About this book
A story of love, hope and genetics
A family discovers they have a medical condition written in their genes. A child is born in India with the potentially fatal condition SCID (Severe Combined Immuno-Deficiency) for which there is no treatment in his country. A mother faces an uncertain, challenging future with resilience and hope. How will her quest for a healthy child end?
Publication date: April 2019
About the author
Mona Dash is the author of Untamed Heart (Tara India Research Press, 2016) and two poetry collections, Dawn-Drops (Writer’s Workshop India, 2001) and A Certain Way (Skylark Publications, 2017). Her short story collection, Let us look Elsewhere, was shortlisted for the 2018 SI Leeds Literary prize. She is a Telecoms Engineer with a MBA and works for a global technology organisation. Originally from India, she lives with her husband and son in London.
“A profoundly moving and uplifting book about the triumphant survival of life against all odds. It’ll go straight into your heart and expand its capacity for feeling. Read it and be changed.”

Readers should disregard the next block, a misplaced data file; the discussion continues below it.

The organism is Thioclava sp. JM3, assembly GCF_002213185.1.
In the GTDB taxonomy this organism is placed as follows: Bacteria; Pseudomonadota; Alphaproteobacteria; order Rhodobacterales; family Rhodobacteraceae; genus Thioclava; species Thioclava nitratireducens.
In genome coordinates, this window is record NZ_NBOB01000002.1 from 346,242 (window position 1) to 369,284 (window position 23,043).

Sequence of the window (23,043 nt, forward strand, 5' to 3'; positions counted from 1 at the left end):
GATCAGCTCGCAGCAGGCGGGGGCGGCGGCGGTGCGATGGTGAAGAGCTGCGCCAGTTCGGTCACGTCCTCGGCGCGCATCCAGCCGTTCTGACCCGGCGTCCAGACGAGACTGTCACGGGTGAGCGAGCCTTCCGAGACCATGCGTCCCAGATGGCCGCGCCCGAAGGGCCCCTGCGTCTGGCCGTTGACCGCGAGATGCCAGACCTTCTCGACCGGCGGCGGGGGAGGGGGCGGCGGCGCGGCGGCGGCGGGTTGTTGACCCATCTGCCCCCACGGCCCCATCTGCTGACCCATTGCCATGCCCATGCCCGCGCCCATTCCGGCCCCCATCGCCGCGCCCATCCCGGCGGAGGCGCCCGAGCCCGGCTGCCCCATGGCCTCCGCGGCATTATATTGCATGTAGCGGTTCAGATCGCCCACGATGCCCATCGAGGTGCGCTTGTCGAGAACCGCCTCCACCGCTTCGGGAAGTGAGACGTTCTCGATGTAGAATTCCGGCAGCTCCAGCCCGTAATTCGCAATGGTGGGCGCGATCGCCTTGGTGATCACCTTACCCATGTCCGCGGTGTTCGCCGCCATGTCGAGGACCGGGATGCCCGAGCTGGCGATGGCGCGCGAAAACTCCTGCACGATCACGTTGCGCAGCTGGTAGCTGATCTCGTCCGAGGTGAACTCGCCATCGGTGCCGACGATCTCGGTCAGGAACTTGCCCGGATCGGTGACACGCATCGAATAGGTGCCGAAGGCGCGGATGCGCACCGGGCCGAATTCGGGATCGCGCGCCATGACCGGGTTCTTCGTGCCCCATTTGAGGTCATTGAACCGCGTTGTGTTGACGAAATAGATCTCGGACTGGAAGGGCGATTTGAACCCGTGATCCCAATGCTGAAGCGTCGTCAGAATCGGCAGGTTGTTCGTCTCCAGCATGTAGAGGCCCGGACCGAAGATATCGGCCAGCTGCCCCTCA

– Neel Mukherjee
“A writer of rare bravery, putting forward a manifesto against the tropes and delighting in subverting expectations.”
– Roopa Farooki
“A deeply affecting book, touching and beautifully rendered. A powerful read from an exciting new voice.”
– Irenosen Okojie
“Powerful, moving, beautifully observed and wonderfully sensitive. It mines the depths and heights of human love and suffering and is perceptive about family dynamics, the weight of trauma and comfort of family support. The steady accretion of detail and emotion are exceptionally skilful; the book creeps up on you and steals your heart. I couldn’t stop reading once I started. I particularly like the observations of daily life in cities – the textured evocation of having to walk and talk, live, love and work in the ‘ordinary’ world – while going through operatic swings of emotion at the same time. Mona Dash is a powerful, important and fearlessly honest new voice – capable of looking the deepest suffering and the greatest joy full in the face.”